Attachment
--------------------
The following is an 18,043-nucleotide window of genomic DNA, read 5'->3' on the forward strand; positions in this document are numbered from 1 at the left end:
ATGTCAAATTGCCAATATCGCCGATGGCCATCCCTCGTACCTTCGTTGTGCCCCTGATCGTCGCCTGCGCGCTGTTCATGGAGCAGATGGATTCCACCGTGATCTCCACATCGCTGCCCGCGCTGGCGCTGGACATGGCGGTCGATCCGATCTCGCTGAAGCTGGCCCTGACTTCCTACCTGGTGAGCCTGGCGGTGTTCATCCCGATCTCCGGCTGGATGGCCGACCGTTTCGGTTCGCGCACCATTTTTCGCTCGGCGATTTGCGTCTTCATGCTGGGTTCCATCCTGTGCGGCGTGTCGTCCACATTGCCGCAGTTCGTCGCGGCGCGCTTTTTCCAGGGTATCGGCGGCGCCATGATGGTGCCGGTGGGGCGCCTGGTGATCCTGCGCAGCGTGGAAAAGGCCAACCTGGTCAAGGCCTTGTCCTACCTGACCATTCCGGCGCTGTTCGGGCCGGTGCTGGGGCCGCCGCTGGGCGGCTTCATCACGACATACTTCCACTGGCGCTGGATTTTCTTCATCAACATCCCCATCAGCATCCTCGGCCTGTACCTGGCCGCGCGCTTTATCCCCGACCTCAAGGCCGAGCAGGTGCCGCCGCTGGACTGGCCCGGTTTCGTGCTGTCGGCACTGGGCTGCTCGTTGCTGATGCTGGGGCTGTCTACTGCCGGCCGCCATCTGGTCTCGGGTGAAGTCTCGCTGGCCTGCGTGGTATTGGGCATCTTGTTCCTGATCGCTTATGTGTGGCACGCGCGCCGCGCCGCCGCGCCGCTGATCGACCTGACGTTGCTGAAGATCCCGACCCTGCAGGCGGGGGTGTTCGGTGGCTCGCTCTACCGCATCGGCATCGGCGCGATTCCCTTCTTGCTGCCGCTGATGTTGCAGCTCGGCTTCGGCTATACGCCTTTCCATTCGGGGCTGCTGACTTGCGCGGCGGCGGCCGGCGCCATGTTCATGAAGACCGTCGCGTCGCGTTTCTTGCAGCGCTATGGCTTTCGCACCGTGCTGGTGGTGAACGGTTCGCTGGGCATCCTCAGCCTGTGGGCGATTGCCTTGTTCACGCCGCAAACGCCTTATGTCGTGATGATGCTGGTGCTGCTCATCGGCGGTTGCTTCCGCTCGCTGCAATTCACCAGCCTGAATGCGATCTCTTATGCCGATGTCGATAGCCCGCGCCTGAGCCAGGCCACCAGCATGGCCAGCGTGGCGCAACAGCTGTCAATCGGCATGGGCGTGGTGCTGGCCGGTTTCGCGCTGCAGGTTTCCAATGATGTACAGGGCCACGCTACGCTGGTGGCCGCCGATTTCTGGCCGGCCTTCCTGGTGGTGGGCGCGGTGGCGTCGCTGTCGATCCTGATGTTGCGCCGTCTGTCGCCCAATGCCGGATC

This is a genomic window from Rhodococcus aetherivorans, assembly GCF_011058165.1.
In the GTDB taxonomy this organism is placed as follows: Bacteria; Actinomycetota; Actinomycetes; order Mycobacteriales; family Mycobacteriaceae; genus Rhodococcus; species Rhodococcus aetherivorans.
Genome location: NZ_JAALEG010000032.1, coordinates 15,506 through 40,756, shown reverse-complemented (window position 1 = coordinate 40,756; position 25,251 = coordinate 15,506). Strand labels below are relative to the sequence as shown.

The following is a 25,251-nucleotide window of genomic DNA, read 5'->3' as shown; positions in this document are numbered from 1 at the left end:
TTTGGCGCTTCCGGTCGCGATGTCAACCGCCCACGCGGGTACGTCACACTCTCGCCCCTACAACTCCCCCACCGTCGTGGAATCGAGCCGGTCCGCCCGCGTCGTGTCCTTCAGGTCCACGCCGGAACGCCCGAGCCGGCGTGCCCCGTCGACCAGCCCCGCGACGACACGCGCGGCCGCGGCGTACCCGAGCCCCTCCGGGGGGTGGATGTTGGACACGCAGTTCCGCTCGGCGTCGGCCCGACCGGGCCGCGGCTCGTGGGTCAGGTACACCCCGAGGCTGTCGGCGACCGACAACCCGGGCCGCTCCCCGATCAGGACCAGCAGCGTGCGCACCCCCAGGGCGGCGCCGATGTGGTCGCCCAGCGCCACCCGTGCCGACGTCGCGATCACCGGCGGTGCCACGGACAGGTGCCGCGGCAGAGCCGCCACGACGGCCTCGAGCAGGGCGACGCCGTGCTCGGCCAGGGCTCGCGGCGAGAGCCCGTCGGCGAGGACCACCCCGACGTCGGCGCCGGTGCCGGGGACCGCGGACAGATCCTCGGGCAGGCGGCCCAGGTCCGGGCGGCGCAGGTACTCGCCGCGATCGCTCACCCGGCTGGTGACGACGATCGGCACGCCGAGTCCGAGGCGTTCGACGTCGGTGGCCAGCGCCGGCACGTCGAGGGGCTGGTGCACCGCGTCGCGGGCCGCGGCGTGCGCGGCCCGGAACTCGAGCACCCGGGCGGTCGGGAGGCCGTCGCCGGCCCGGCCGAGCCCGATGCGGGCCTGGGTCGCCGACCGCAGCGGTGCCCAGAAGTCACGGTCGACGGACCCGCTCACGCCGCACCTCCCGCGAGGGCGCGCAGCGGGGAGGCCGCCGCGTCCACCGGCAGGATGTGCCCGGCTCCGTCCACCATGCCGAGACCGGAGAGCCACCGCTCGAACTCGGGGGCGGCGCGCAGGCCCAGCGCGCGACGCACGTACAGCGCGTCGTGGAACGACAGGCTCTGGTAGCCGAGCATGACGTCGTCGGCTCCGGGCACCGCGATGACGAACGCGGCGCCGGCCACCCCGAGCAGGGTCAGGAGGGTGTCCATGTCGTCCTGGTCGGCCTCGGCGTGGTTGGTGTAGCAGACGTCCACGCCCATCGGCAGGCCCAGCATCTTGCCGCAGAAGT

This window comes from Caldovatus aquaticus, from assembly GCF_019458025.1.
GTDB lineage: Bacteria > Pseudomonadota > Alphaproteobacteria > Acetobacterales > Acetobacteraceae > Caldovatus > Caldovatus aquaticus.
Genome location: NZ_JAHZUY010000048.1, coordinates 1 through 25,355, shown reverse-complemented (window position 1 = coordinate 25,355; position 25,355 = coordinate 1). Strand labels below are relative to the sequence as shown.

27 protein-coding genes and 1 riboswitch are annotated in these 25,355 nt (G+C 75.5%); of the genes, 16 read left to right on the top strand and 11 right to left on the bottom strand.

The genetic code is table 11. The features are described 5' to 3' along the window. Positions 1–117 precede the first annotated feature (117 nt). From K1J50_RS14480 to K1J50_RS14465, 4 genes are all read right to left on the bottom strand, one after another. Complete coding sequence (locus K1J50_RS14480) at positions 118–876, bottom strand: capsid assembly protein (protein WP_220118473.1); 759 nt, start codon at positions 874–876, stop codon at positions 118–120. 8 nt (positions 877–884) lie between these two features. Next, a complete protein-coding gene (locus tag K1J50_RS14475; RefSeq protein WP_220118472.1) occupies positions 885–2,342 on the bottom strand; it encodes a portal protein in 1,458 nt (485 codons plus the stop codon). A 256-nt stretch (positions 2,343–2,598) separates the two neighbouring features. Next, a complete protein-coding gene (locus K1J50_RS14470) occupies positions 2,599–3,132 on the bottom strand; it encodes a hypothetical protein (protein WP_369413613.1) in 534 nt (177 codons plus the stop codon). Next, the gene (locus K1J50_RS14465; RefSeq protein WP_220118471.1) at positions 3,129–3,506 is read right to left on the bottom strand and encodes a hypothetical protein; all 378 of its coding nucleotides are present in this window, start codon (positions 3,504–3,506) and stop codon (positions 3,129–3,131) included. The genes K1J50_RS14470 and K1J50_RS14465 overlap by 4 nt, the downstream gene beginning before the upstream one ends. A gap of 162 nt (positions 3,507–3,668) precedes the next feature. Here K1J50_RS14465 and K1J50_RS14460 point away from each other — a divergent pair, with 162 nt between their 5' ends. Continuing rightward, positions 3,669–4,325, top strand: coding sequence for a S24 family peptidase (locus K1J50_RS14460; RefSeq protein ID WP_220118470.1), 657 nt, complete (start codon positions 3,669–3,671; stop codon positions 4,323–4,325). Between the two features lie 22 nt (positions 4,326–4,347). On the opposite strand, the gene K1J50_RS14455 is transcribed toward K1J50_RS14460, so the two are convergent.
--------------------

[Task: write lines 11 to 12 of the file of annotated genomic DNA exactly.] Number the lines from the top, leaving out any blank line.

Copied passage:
27 protein-coding genes and 1 riboswitch are annotated in these 25,355 nt (G+C 75.5%); of the genes, 16 read left to right on the top strand and 11 right to left on the bottom strand.

The genetic code is table 11. The features are described 5' to 3' along the window. Positions 1–117 precede the first annotated feature (117 nt). From K1J50_RS14480 to K1J50_RS14465, 4 genes are all read right to left on the bottom strand, one after another. Complete coding sequence (locus K1J50_RS14480) at positions 118–876, bottom strand: capsid assembly protein (protein WP_220118473.1); 759 nt, start codon at positions 874–876, stop codon at positions 118–120. 8 nt (positions 877–884) lie between these two features. Next, a complete protein-coding gene (locus tag K1J50_RS14475; RefSeq protein WP_220118472.1) occupies positions 885–2,342 on the bottom strand; it encodes a portal protein in 1,458 nt (485 codons plus the stop codon). A 256-nt stretch (positions 2,343–2,598) separates the two neighbouring features. Next, a complete protein-coding gene (locus K1J50_RS14470) occupies positions 2,599–3,132 on the bottom strand; it encodes a hypothetical protein (protein WP_369413613.1) in 534 nt (177 codons plus the stop codon). Next, the gene (locus K1J50_RS14465; RefSeq protein WP_220118471.1) at positions 3,129–3,506 is read right to left on the bottom strand and encodes a hypothetical protein; all 378 of its coding nucleotides are present in this window, start codon (positions 3,504–3,506) and stop codon (positions 3,129–3,131) included. The genes K1J50_RS14470 and K1J50_RS14465 overlap by 4 nt, the downstream gene beginning before the upstream one ends. A gap of 162 nt (positions 3,507–3,668) precedes the next feature. Here K1J50_RS14465 and K1J50_RS14460 point away from each other — a divergent pair, with 162 nt between their 5' ends. Continuing rightward, positions 3,669–4,325, top strand: coding sequence for a S24 family peptidase (locus K1J50_RS14460; RefSeq protein ID WP_220118470.1), 657 nt, complete (start codon positions 3,669–3,671; stop codon positions 4,323–4,325). Between the two features lie 22 nt (positions 4,326–4,347). On the opposite strand, the gene K1J50_RS14455 is transcribed toward K1J50_RS14460, so the two are convergent.